Who will secure Lithuania?
The term "security" is a very multifaceted one, but today’s geopolitical situation forces us to think about its military aspect above all.
Our attention is completely absorbed by news about wars, conflicts, military exercises and increasing defense capabilities. The average European reader has no chance of avoiding or skipping over this kind of news when browsing through news feeds and popular media.
The planned further militarization of the European region and Russia pose a real threat today. A whole generation of European children is growing up with the firm belief that war is approaching. We are destroying ourselves with our fears. We pay attention to everything concerning the military while neglecting the economic and social sides of life. We are living in changing world and we are to blame.
Let's take Lithuania as an example. This small country with a rich history and immensely kind and open people has in the last few weeks fallen into the center of world attention in connection with military affairs, such as the rotation of the US Army’s arrival, participation in NATO drills, the landing of the US F-22 Raptor stealth aircraft at Lithuania’s Šiauliai airbase, and so on and so forth.
One could draw the conclusion that the only serious problem facing Lithuania' s security is its own weak national defense capabilities. Indeed, this opinion is purposely formed by national media and by international journalists. The government actively supports such views by giving interviews and showing off military vehicles, aircraft, and equipment (https://www.youtube.com/watch?v=ayHW-Q8dcNw).
Yet few people think about the purposes of such a PR campaign. This one-sided approach to the security of the state raises questions. Attracting attention to the military aspect of security alone will not help authorities guarantee the country’s security. Hungry and angry people can become a force that can turn everything upside down. There are a lot of problems concerning Lithuania's security in energy, economic and demographic spheres today that are not considered priorities by the government. Unfortunately, during the pre-election period the authorities do their best to divert the attention of people from social problems to more "global" ones. They successfully exploit the image of “the Motherland's defenders” instead of reporting on domestic policy, where they have not had any such “successes”.
The failures in domestic policy are more than obvious. According to statistics, Lithuania today is one of the poorest nations in the EU. A catastrophic situation prevails in the field of education, where low salaries have brought Lithuanian teachers to strike. The situation in Lithuanian retail centers, where a liter of milk costs less than a liter of water, is absolutely absurd! The minimum wage in Lithuania is only 350 euros per month, the lowest level among the Baltic States, and Lithuanian trade unions have been compelled to stage protest actions to demand better working conditions.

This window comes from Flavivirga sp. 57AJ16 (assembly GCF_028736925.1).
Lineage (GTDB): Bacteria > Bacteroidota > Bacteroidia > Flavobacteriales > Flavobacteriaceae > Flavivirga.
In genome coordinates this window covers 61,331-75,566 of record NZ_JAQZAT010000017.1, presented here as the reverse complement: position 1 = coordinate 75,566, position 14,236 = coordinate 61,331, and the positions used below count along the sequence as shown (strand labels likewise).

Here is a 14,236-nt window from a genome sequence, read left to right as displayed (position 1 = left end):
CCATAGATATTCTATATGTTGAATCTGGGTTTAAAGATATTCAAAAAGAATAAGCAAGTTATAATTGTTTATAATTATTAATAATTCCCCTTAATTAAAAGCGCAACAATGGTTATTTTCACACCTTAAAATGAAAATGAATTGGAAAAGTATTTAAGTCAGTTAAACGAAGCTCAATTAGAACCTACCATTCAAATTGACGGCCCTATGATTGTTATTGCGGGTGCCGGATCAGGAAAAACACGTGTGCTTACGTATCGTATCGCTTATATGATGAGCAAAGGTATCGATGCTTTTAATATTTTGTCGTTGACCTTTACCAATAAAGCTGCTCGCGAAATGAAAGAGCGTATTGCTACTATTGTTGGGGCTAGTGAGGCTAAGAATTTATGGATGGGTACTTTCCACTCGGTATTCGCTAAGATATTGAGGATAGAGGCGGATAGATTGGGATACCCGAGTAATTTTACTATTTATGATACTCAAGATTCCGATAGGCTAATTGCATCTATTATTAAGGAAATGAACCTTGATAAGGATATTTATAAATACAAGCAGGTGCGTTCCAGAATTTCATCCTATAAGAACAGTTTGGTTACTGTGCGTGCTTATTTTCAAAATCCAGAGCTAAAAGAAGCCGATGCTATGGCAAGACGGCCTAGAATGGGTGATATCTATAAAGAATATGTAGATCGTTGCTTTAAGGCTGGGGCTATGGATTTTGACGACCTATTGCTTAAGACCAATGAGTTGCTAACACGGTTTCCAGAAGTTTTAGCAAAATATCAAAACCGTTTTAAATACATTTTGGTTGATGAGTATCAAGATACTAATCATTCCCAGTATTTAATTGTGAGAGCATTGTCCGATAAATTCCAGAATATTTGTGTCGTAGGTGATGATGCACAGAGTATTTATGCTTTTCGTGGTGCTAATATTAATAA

What’s more, according to statistics, the youth unemployment rate in Lithuania in March was 14.10 percent. Young people are continuing to leave Lithuania in search of a better life.
In the midst of all of this, the government is ready to welcome about 1000 NATO troops. On the one hand, there is nothing bad in additional military aid. On the other, the country does not have spare money for accommodating foreign soldiers. Such steps pose a serious financial burden upon the host nation. Do citizens really think they can afford maintaining a foreign army when there are shortfalls in covering their own living expenses?
The deterioration of living conditions is particularly evident among ordinary citizens. The public revolt against increases in food prices in Lithuania over the past few days is an indicator of growing dissatisfaction with the domestic policy of the Lithuanian authorities, who try not to notice the social “thunderstorm” approaching as if nothing has happened. It might just so turn out that a “social explosion” will erupt earlier than any expected attack by Russia. Lithuanians need confidence in the future, food, and demographic security just as much as a feeling of military security. They should have a government worth trusting and authorities who consider them, their needs, and their desires. Only in such a case will Lithuanians actively participate in election campaigns and respect their parliament and leaders. It is still unclear who will protect Lithuania, but it is obvious that those who are currently obliged to are not.